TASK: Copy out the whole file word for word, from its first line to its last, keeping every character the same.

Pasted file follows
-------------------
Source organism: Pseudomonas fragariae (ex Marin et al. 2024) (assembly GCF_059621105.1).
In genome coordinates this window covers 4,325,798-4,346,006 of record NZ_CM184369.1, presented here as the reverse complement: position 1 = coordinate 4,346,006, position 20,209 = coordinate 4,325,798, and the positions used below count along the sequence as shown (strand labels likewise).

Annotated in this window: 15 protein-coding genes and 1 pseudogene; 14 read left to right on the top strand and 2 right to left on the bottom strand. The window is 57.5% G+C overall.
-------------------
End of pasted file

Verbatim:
Source organism: Pseudomonas fragariae (ex Marin et al. 2024) (assembly GCF_059621105.1).
In genome coordinates this window covers 4,325,798-4,346,006 of record NZ_CM184369.1, presented here as the reverse complement: position 1 = coordinate 4,346,006, position 20,209 = coordinate 4,325,798, and the positions used below count along the sequence as shown (strand labels likewise).

Annotated in this window: 15 protein-coding genes and 1 pseudogene; 14 read left to right on the top strand and 2 right to left on the bottom strand. The window is 57.5% G+C overall.